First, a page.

Blount County attains federal air quality standards

Article courtesy The Daily Times

By Lesli Bales-Sherrod, The Daily Times

Blount County and the rest of the greater Knoxville region has reached attainment with all federal air quality standards for the first time since June 15, 2004, Maryville Mayor Tom Taylor told his fellow City Council members at a meeting last week.

The long-sought designation was made official by the Environmental Protection Agency in Federal Register notices published Aug. 28 for the daily particulate matter 2.5 standard and Aug. 29 for the annual PM 2.5 standard, according to a PowerPoint presentation given to the Knoxville Regional Transportation Planning Organization’s Executive Board at its meeting Sept. 27.

“The issue of air pollution has plagued us for decades while our ability to control most of the variables causing it was out of our control,” said Taylor, who serves on the board. “Clean air is essential to our health and well-being and, for those most susceptible to the impacts of poor air quality, it is even more critical.

“The bottom line of this attainment is, people are breathing easier,” he added. “That is what’s important.”

The area was first designated by EPA as being in nonattainment for national ambient air quality standards for ozone and particulate matter on April 5, 2005.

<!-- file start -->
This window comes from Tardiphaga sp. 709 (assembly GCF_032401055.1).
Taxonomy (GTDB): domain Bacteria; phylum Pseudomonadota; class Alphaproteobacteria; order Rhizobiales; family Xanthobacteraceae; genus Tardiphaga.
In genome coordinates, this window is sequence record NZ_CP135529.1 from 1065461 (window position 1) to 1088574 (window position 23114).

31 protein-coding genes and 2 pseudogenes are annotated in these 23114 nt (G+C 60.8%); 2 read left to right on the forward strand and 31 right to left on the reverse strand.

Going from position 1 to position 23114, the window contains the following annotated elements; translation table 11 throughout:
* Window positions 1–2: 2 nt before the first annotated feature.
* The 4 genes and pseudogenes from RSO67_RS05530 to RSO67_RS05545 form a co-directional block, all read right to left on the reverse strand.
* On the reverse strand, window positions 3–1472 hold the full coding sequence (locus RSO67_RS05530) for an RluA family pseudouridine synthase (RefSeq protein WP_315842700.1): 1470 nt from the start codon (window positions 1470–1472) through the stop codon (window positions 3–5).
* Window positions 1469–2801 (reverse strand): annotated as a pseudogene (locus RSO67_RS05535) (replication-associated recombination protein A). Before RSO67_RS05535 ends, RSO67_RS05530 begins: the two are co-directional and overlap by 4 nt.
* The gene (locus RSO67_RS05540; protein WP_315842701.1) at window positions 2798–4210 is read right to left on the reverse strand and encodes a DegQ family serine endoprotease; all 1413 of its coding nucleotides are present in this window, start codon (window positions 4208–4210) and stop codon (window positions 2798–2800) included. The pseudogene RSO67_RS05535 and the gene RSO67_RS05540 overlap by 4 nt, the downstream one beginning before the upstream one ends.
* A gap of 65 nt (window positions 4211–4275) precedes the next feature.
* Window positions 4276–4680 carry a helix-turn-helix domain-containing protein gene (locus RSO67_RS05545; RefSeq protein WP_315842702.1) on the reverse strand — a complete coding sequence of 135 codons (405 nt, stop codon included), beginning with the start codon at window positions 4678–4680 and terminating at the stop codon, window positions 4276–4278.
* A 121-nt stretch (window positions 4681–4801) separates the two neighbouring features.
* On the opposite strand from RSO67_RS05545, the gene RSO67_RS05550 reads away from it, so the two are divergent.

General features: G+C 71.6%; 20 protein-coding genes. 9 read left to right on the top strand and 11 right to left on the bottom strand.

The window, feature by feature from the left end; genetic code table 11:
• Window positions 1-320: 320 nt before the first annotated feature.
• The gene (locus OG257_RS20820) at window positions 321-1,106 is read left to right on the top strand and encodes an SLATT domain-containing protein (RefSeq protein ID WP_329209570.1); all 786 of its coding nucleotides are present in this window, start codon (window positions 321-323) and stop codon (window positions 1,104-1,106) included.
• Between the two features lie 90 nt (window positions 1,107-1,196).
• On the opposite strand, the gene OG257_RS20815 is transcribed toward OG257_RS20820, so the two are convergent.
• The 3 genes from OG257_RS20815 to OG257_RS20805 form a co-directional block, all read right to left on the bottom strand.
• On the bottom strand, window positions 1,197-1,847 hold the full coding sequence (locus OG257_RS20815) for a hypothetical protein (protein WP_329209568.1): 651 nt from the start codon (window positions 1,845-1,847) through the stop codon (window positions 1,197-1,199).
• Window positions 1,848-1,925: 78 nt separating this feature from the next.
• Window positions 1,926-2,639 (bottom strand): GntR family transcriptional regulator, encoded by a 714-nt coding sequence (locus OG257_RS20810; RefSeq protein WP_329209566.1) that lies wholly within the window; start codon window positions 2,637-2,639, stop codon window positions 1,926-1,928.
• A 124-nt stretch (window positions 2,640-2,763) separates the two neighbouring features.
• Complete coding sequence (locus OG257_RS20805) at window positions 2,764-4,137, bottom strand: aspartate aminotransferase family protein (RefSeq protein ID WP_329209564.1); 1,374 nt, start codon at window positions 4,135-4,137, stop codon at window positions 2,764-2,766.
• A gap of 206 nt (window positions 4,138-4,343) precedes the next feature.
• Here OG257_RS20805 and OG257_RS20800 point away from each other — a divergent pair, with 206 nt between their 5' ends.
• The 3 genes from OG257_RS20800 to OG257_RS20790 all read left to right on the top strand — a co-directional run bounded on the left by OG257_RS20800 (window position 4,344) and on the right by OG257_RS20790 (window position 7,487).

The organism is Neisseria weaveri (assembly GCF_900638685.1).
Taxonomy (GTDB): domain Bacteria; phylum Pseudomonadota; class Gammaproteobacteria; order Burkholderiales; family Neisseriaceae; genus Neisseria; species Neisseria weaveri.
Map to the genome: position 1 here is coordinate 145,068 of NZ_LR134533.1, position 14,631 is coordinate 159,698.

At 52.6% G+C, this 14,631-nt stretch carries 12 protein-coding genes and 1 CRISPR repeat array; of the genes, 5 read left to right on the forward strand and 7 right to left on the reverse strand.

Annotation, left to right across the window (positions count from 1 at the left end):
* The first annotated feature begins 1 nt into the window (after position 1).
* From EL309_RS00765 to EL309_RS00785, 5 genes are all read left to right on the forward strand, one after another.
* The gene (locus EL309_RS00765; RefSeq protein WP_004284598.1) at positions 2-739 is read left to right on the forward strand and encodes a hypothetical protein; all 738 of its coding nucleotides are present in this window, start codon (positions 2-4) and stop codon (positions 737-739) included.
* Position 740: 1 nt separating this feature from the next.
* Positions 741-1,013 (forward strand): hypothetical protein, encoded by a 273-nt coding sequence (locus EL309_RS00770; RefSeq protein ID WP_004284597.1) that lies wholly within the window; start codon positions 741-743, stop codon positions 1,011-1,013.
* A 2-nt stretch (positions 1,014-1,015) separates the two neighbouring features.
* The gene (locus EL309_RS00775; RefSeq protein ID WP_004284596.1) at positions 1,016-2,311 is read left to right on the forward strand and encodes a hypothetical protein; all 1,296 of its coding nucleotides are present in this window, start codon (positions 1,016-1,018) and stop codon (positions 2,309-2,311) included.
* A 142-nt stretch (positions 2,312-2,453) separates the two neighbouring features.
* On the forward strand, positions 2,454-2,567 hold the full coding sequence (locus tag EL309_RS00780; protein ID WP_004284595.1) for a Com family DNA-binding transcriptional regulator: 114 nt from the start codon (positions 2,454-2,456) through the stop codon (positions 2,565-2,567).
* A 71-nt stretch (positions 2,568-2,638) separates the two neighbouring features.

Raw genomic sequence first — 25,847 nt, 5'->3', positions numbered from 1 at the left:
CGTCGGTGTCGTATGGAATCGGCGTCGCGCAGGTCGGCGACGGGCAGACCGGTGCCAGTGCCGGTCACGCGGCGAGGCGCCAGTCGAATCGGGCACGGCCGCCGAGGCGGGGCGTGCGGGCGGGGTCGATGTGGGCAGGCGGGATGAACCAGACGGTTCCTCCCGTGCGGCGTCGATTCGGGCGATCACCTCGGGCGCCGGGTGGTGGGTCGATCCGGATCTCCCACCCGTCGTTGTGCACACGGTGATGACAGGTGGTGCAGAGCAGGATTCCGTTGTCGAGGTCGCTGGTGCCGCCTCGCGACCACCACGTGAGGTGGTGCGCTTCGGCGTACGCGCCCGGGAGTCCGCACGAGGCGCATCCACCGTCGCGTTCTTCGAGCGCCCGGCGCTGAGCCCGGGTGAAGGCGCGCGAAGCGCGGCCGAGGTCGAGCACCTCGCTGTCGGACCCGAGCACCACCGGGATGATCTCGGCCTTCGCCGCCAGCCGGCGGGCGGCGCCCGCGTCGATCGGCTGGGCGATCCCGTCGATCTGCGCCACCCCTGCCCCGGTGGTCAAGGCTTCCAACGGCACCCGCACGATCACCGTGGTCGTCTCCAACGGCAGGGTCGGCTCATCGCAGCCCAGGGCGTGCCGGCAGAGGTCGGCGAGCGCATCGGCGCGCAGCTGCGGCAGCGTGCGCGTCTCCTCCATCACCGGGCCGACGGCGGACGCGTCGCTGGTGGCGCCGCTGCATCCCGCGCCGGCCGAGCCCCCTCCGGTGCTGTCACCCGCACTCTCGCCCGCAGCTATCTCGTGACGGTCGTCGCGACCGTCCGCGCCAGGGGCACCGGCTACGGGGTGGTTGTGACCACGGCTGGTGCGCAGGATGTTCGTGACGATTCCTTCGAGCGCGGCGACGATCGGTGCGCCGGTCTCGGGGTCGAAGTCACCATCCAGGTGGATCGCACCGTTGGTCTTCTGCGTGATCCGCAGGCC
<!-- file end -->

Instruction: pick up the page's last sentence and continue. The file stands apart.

Particulate matter, commonly abbreviated as PM, is “the term for a mixture of solid particles and liquid droplets found in the air,” according to the EPA Particle Matter website at www.epa.gov/pm-pollution/particulate-matter-pm-basics.

PM 2.5 are “fine inhalable particles, with diameters that are generally 2.5 micrometers and smaller,” the EPA website notes. That’s 30 times smaller than the diameter of the average human hair.

U.S. Sen. Lamar Alexander, R-Tenn., announced in July 2015 that Blount, Knox and part of Anderson County met attainment status for the 2008 8-Hour Ozone Standard.

Alexander made a similar announcement in August that Blount, Anderson, Knox counties and part of Roane County met 1997 annual PM 2.5 criteria and the 2006 24-hour PM 2.5 criteria.

The daily designation of attainment went into effect Sept. 27.

“We have done marvelous work on that,” Taylor told City Council, citing federal Clean Air Act regulations and better technology as factors in the reduction of air pollution despite an increase in population and vehicle traffic.

The Tennessee Valley Authority reducing emissions of sulfur dioxide and nitrogen oxide by more than 90 percent at its Kingston plant also was a significant factor in achieving attainment status, he added.

“In 1999, we had 135 days when our ozone and PM 2.5 levels exceeded attainment standards,” Taylor said. “In 2015, we had only two days.”

Not only is clean air “critically important for the environment and quality of life” for citizens, the Maryville mayor added that attainment will open up the area to new opportunities with environmentally-minded industries.

“Being in non-attainment has cost us some business prospects,” he said. “Now we are no longer in danger of being knocked out of really cream industrial aspects."